Say what you will about Sekai Seifuku, but when it goes full skeevy, it does so in an indiscriminate manner, with hapless dudes as liable to get groped in uncomfortable places by tentacles as their Y-Chromosome-less counterparts. Hell, Asuta here is the only one I’ve seen who seems to acknowledge that he enjoys it. I’d prefer if it could avoid these jokes for the rest of the show, but if the tentacle-loving demographic is too potent a force to ignore, this works too.
For how often the characters are willing to strip down into skimpy, goofy clothing or get caught in compromising poses without a second thought, it has yet to become all that wearisome—even the betentacled climax of this episode is more amusing in its bizarre fetishism than sigh-inducing. The gratuitous sexualization is just a small part of the overall joke, being used in support of well-implemented slapstick and Kate trying to sound serious while failing to do a flip over a bar. It adds up to an episode that’s on-beat with almost every joke, the variety ensuring that there’s always something to find entertaining.
It helps that, rather than portraying an increasingly dark crusade against smokers or parental abandonment, the show has dialed back and spent some time focusing on the supposed good guys, who end up just as off-kilter as their Zvezdan enemies just by association. White Falcon’s reveal was handled in the most wonderfully inane way, with only a token gesture toward not pointing out the obvious candidate with an identical hairstyle and voice.
Sekai Seifuku does a good job at balancing information regarding HOWAITO LIGHTO’s methods to make them seem even more questionable than Zvezda. On one hand, they’re trying to stop Kate’s circuitous, borderline-ineffective attempts at global domination. On the other, they seem to exclusively recruit teenage girls for reasons that have yet to be explained, and will probably never be. Just having the basics, without fleshing them out, makes HOWAITO LIGHTO seem more morally ambiguous the more that they’re onscreen, serving as an ideal foil to Zvezda’s use of disenfranchised youth to do vaguely evil, mostly harmless things.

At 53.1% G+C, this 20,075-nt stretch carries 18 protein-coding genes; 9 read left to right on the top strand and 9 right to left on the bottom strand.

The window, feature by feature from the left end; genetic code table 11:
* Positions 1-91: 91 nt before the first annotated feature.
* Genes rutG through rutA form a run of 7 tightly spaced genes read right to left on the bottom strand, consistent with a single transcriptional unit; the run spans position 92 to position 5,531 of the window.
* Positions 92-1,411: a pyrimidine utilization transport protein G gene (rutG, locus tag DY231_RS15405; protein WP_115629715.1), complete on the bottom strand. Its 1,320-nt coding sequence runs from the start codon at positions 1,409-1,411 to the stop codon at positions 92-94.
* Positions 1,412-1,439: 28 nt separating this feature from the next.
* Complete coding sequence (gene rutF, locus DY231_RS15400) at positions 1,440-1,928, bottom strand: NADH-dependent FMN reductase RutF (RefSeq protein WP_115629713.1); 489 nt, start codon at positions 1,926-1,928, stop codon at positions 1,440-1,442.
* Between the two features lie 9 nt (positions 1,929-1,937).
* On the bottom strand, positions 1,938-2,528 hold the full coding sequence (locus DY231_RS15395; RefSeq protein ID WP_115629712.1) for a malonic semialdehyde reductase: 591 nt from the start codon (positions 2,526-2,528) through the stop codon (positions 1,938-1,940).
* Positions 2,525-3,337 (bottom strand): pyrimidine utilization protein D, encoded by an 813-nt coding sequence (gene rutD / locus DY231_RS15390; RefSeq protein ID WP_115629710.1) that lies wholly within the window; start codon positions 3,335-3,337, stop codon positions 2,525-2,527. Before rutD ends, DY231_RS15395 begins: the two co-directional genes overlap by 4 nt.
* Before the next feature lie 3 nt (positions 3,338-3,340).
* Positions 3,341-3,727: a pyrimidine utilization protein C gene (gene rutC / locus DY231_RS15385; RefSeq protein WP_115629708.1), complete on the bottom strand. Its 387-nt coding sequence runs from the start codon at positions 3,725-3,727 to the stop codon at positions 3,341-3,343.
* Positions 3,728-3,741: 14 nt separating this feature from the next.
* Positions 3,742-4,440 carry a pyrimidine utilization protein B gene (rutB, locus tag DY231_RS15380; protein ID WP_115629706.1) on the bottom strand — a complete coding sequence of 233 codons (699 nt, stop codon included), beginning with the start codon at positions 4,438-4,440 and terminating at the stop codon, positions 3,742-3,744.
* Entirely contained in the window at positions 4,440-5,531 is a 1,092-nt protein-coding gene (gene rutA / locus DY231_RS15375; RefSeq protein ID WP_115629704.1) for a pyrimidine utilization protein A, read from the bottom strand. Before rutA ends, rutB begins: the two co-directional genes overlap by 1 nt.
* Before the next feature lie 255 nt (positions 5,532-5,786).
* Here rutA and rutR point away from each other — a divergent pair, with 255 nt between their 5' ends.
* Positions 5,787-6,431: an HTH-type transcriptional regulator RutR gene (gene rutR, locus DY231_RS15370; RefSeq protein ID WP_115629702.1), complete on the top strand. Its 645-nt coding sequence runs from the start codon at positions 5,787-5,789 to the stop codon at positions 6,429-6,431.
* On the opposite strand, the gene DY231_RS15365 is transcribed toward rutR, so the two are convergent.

Ironically, most of the destruction in this episode is caused by Falcon and Egret, in their attempts to apprehend Zvezda. Considering the minimal damage that Zvezda does on a regular basis compared to HOWAITO LIGHTO, it makes the latter’s existence debatable to begin with when they have no qualms about tearing up city streets with laser swords to apprehend petty crims.
No matter the necessity of their function though, I can readily admit that HOWAITO LIGHTO are just as fun to watch as their Zvezdan counterparts. They aren’t as readily likable, but the way they’re constantly tripped up by their foes’ incompetence makes them endearing anti-heroes—not enough to make me want them to succeed, but enough to make me wish them a non-dead place in Kate’s benevolent dictatorship. I hope that HOWAITO LIGHTO’s reason for existence is built on a bit more, because there’s a ton of potential there for making them the unequivocal villains in heroes’ clothing without them realizing. It wouldn’t be anything new, but I want to see what Sekai Seifuku could do with it.
And once again, Roboko is best girl, refusing to compromise on her shows by protecting Zvezda’s identity from the general public. Her dedication is admirable. Don’t stop doing what you do, Roboko.